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Willmar, Minn., seventh-graders learn about budgeting using family’s real expenses

Student Laura Christianson, left, said it was overwhelming to see the true expenses of her family, and Jenna Stauffenecker said the exercise has helped her to start thinking about her future. (Tribune photo by Ron Adams) 1 / 5
Willmar family and consumer sciences students Madison McDowell, left, and Bridget Reuss answer questions about their assignment of estimating what their parents spend to run their households. Students then talk with their parents about the real figures. (Tribune photo by Ron Adams) 2 / 5
Student Josiah Swanson said an assignment about household budgeting has convinced him of the need to stay in school. (Tribune photo by Ron Adams)3 / 5
Willmar student Emma Rosen reviews her work for a class assignment about household budgeting. (Tribune photo by Ron Adams)4 / 5
Family and consumer sciences teacher Sue Thell teaches students about budgeting by having them discuss their own family expenses with their parents. (Tribune photo by Ron Adams)5 / 5

WILLMAR — Seventh-grader Gabriella Larson thinks things like food and housing are way too expensive.

Many students at Willmar Middle School feel that way when they find how much their parents have to spend on the necessities of life.

Their surprise comes after family and consumer sciences teacher Sue Thell assigns them to talk to their parents about family expenses.

It’s usually an eye-opener. One boy said his family’s mortgage payment is actually 12 times more than his initial guess.

“I never realized how many things we buy that are wants and not needs,” said Bridget Reuss. When she’s able to shop for clothes or makeup now, she added, she appreciates her parents’ generosity even more.

Each year, Thell has her students guess how much their families spend on things like housing, food, clothing and utilities. Then they take the worksheet home and go over it with their parents.

Those types of revelations are fairly common, Thell said. She asks parents to sign a form that is returned to her, so she knows students completed the assignment. She does not see anyone’s family expense sheet and doesn’t want to see it.

A second part of the exercise is to give each student a different job and family situation. They develop a monthly budget based on their incomes. Someone with a family of four and a job at a fast food restaurant came up short at the end of the month. So did an administrative assistant with a family of five. A veterinarian had $2,000 left over at the end of the month.

For each student, a roadblock popped up to affect the monthly budgets. It could be big, like a car breaking down, or smaller, like growing kids needing new shoes.

Thell said she and another teacher developed the family expenses exercise about 15 years ago, when current state standards required a unit on consumerism.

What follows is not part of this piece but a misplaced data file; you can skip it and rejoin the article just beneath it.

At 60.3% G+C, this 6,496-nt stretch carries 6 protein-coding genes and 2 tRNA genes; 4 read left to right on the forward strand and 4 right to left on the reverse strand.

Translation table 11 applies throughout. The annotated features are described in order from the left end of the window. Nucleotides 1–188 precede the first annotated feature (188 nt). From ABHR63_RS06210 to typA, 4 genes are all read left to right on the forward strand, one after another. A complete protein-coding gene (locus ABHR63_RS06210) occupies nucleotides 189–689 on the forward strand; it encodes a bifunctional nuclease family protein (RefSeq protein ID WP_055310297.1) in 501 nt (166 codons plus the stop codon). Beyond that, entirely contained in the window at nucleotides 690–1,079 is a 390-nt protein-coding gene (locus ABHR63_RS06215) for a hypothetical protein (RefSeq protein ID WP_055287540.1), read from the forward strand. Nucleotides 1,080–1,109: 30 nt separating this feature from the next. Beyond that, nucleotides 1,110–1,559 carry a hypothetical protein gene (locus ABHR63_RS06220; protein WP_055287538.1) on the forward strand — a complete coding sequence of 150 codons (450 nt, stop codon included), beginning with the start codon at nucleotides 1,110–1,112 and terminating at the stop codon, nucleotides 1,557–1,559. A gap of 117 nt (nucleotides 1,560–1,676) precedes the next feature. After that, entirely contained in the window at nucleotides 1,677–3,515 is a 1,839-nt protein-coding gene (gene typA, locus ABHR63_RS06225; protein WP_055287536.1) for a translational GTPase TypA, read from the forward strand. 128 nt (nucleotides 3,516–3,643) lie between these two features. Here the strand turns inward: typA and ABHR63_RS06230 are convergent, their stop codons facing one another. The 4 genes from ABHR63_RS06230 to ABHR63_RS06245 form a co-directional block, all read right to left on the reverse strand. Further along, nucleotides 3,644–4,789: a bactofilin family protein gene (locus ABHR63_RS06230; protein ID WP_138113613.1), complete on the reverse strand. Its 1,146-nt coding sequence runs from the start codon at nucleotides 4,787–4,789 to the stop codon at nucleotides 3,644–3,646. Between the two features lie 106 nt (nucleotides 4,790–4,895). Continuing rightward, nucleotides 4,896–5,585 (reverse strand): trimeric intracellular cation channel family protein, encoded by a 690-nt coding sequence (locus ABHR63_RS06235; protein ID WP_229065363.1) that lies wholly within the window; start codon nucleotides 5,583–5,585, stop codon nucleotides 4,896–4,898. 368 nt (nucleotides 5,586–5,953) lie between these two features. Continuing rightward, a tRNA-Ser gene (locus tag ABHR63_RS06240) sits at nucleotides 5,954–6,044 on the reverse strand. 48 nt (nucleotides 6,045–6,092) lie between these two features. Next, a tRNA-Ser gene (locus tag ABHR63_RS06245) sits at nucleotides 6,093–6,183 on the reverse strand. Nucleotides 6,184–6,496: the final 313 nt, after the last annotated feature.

Standards have changed since then, but she found the unit so useful that she kept it and adapted it over the years. She updates the salaries every two years and tries to keep the figures as realistic as possible.

When it comes to their own family’s expenses, the students are usually all over the map, she said.

“Some are dead-on, because their parents talk about it,” she said.

The talk about money gives her a good, practical way to encourage her students to stay in school and work hard, Thell said.

Sometimes she heard from parents who say they are glad they talked about money with their kids, she added. “I think it’s a very valuable unit.”

A group of Thell’s students talked a week ago about how the class assignment had changed their perspectives about money and family budgets.

“It’s kind of overwhelming to see how much they pay,” said Laura Christianson.

Several students said their parents had talked to them about other expenses, too, like how they budget to pay for school activities.

 “My mom said she thought I knew all of this,” Laura said.

“My mom said she was glad we did it,” said Emma Rosen.

Jenna Stauffenecker said the class helped her start thinking about the future and what she needs to do to be ready for it.

“It was a good experience,” Laura said. “It’s kinda scary,” added Madison McDowell.

“I don’t know how people think they can make it if they drop out of school and work at Burger King,” said Josiah Swanson. Along with learning the value of money, he said, he has been convinced that he needs to stay in school, too.

Many of the students said they are thinking more about staying in high school and what occupations interest them.

Linda Vanderwerf

I cover education issues for the West Central Tribune and have worked for the paper since 1995. I have worked in journalism since 1981.

Follow me on Twitter: @lindavanderwerf

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